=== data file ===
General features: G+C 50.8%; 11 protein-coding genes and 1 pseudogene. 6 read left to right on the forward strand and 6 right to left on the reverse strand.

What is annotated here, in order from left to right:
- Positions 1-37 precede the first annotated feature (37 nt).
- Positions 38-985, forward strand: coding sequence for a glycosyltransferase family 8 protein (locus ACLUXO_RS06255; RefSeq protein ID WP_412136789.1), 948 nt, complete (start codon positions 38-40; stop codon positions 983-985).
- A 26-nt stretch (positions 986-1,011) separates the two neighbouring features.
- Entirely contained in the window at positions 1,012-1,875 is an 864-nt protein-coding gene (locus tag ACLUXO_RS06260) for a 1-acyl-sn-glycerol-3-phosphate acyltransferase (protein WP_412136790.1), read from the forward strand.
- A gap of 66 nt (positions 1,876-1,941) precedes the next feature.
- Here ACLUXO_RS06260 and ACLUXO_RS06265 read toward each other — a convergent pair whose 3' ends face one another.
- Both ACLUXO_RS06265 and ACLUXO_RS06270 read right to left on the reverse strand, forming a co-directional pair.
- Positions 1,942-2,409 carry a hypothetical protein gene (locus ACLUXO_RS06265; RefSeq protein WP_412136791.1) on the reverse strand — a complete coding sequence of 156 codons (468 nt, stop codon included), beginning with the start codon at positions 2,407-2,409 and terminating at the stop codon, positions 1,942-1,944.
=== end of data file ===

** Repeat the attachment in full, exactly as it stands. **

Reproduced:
General features: G+C 50.8%; 11 protein-coding genes and 1 pseudogene. 6 read left to right on the forward strand and 6 right to left on the reverse strand.

What is annotated here, in order from left to right:
- Positions 1-37 precede the first annotated feature (37 nt).
- Positions 38-985, forward strand: coding sequence for a glycosyltransferase family 8 protein (locus ACLUXO_RS06255; RefSeq protein ID WP_412136789.1), 948 nt, complete (start codon positions 38-40; stop codon positions 983-985).
- A 26-nt stretch (positions 986-1,011) separates the two neighbouring features.
- Entirely contained in the window at positions 1,012-1,875 is an 864-nt protein-coding gene (locus tag ACLUXO_RS06260) for a 1-acyl-sn-glycerol-3-phosphate acyltransferase (protein WP_412136790.1), read from the forward strand.
- A gap of 66 nt (positions 1,876-1,941) precedes the next feature.
- Here ACLUXO_RS06260 and ACLUXO_RS06265 read toward each other — a convergent pair whose 3' ends face one another.
- Both ACLUXO_RS06265 and ACLUXO_RS06270 read right to left on the reverse strand, forming a co-directional pair.
- Positions 1,942-2,409 carry a hypothetical protein gene (locus ACLUXO_RS06265; RefSeq protein WP_412136791.1) on the reverse strand — a complete coding sequence of 156 codons (468 nt, stop codon included), beginning with the start codon at positions 2,407-2,409 and terminating at the stop codon, positions 1,942-1,944.